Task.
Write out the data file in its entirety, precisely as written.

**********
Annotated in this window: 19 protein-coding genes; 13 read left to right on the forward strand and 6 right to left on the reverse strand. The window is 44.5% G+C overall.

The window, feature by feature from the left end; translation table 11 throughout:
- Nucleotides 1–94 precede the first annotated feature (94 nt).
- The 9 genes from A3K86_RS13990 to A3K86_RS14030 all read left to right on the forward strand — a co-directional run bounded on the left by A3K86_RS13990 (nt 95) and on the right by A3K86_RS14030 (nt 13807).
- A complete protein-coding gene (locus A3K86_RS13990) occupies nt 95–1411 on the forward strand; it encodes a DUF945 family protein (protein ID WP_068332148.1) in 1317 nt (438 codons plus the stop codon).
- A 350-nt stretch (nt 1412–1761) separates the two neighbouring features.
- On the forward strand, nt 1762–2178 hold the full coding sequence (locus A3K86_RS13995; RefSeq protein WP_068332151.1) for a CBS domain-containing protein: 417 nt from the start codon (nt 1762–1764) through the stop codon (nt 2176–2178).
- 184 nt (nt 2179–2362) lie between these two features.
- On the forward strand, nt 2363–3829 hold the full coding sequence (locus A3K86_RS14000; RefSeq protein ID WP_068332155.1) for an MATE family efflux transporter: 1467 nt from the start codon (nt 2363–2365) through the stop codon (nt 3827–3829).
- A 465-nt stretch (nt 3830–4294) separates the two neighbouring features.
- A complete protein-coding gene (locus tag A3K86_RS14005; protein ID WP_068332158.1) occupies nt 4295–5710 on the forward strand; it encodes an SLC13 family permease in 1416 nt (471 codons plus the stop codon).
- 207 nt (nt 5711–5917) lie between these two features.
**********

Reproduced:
Annotated in this window: 19 protein-coding genes; 13 read left to right on the forward strand and 6 right to left on the reverse strand. The window is 44.5% G+C overall.

The window, feature by feature from the left end; translation table 11 throughout:
- Nucleotides 1–94 precede the first annotated feature (94 nt).
- The 9 genes from A3K86_RS13990 to A3K86_RS14030 all read left to right on the forward strand — a co-directional run bounded on the left by A3K86_RS13990 (nt 95) and on the right by A3K86_RS14030 (nt 13807).
- A complete protein-coding gene (locus A3K86_RS13990) occupies nt 95–1411 on the forward strand; it encodes a DUF945 family protein (protein ID WP_068332148.1) in 1317 nt (438 codons plus the stop codon).
- A 350-nt stretch (nt 1412–1761) separates the two neighbouring features.
- On the forward strand, nt 1762–2178 hold the full coding sequence (locus A3K86_RS13995; RefSeq protein WP_068332151.1) for a CBS domain-containing protein: 417 nt from the start codon (nt 1762–1764) through the stop codon (nt 2176–2178).
- 184 nt (nt 2179–2362) lie between these two features.
- On the forward strand, nt 2363–3829 hold the full coding sequence (locus A3K86_RS14000; RefSeq protein ID WP_068332155.1) for an MATE family efflux transporter: 1467 nt from the start codon (nt 2363–2365) through the stop codon (nt 3827–3829).
- A 465-nt stretch (nt 3830–4294) separates the two neighbouring features.
- A complete protein-coding gene (locus tag A3K86_RS14005; protein ID WP_068332158.1) occupies nt 4295–5710 on the forward strand; it encodes an SLC13 family permease in 1416 nt (471 codons plus the stop codon).
- 207 nt (nt 5711–5917) lie between these two features.